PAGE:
After hosting A Moment of Science for so long, I’m familiar with our theme song. Those few seconds of gentle music are a great way to start the show. In fact, sometimes the tune spontaneously pops into my head, where it plays over . . . and over . . . and over again.
Okay, I admit: even our theme music gets a little annoying when my brain plays it on repeat. That phenomenon—having a song stuck in your head—is known as an earworm. Like me, if you’re constantly surrounded by music—if you’re a singer, for example, or if your child watches educational television—you may be more likely to catch an earworm.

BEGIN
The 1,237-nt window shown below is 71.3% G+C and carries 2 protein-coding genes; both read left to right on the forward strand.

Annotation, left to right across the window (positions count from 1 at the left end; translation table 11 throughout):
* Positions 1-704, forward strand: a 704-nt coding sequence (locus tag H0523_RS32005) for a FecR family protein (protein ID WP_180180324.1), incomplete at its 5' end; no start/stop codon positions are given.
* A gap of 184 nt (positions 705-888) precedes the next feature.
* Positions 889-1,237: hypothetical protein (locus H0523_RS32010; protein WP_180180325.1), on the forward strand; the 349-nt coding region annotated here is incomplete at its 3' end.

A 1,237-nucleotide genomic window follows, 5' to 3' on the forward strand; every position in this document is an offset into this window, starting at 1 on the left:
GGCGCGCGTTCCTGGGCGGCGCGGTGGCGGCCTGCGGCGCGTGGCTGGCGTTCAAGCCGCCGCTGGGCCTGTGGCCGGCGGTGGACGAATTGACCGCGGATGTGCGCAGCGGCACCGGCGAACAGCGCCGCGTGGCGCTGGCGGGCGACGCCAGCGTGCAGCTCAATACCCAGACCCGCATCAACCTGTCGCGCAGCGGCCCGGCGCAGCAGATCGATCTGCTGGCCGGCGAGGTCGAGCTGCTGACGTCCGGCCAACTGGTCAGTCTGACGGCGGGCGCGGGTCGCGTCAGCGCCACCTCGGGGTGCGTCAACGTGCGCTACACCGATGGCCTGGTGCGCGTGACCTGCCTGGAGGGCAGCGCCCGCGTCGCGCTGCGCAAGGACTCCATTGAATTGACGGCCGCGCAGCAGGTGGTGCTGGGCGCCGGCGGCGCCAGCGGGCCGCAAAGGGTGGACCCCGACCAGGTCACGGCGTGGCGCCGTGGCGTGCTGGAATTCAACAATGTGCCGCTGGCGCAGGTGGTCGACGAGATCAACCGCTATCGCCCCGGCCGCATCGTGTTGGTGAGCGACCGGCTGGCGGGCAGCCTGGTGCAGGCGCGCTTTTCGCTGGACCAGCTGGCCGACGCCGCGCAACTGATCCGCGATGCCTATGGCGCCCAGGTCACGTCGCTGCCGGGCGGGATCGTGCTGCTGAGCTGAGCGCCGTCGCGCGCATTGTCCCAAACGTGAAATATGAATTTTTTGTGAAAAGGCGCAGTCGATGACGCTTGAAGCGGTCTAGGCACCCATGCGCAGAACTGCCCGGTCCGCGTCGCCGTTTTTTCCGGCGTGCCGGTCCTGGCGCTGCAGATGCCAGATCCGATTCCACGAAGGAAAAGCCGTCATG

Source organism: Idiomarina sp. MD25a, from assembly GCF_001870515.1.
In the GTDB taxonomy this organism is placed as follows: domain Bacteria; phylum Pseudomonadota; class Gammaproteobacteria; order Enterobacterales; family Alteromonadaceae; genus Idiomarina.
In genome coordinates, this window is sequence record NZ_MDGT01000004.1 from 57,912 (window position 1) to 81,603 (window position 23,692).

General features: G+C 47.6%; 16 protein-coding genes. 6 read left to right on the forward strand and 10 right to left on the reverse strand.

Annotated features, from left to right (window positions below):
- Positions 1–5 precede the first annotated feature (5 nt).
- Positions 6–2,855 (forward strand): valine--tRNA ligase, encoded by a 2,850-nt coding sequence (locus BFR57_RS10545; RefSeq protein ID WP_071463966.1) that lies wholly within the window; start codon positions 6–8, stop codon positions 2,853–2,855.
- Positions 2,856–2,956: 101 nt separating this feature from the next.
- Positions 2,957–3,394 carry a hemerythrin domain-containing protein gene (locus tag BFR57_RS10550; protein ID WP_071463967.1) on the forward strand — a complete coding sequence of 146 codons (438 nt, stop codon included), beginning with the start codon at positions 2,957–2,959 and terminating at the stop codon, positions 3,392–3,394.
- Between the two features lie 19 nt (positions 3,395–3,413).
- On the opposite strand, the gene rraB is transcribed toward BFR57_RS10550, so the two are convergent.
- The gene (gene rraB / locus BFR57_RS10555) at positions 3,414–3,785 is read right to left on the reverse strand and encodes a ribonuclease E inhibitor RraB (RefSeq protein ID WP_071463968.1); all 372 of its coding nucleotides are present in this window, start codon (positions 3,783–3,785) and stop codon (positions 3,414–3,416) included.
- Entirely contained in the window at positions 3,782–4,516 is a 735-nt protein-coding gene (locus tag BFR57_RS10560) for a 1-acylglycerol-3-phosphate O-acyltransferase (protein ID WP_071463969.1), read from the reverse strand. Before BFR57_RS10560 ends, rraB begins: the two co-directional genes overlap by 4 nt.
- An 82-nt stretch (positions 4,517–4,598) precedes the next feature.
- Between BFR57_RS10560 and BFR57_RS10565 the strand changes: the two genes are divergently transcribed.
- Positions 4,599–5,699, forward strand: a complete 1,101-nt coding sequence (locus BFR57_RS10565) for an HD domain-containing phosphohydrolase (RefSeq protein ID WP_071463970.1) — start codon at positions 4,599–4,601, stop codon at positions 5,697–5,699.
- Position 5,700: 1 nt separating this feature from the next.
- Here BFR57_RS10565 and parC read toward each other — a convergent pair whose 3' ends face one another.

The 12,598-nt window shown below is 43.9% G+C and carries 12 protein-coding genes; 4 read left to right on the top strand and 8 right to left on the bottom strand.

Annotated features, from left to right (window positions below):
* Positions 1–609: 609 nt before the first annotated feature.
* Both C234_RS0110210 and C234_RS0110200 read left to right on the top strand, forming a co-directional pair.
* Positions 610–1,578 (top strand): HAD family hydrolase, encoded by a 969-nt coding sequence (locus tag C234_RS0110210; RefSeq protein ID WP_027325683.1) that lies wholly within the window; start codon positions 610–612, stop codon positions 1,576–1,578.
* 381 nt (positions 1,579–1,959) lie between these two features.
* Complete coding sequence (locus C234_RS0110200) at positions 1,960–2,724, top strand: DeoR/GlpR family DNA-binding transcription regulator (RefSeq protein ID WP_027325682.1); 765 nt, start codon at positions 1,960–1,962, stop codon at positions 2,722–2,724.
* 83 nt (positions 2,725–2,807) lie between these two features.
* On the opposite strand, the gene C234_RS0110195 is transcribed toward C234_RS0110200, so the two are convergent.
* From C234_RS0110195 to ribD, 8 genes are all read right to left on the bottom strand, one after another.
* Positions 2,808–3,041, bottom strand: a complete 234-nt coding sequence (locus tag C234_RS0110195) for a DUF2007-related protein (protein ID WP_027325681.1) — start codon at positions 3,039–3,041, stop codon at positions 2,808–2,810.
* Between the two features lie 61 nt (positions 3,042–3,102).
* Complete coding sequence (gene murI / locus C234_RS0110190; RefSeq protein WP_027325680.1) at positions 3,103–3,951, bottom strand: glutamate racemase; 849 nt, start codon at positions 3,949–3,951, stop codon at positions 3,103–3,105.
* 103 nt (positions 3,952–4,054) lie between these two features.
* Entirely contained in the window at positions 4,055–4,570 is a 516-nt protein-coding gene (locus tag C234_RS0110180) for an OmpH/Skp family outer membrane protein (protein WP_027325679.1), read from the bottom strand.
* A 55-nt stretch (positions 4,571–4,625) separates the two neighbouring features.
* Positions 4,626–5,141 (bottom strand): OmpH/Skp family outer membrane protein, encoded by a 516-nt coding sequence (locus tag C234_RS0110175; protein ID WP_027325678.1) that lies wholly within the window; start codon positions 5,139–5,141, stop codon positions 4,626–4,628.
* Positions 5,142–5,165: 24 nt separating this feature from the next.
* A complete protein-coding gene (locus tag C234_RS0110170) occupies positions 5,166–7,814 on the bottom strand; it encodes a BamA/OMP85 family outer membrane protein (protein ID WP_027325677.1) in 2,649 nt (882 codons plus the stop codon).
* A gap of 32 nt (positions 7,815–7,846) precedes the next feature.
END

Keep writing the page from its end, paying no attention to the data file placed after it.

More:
The tunes that stay with us are often simple snippets, like a distilled essence of the song. That could be the chorus, or a distinctive hook, or just a single line of lyrics. One 2016 study found common themes between earworms. First, they tend to have cheerful, upbeat tempos. Second, the melodies are usually generic, reminding you of other pop songs, for instance. Third, the song occasionally bounces between high and low notes. The bounce is a distinctive bit of melody that differentiates it from the other pop tunes you’re reminded of.Most earworms go away in a matter of minutes or hours, though they sometimes last for days. What can you do to silence an earworm? Try focusing on a specific task, or singing a different song to yourself. But, unfortunately, there’s no one-size-fits-all solution. This is one broken record you might just have to wait out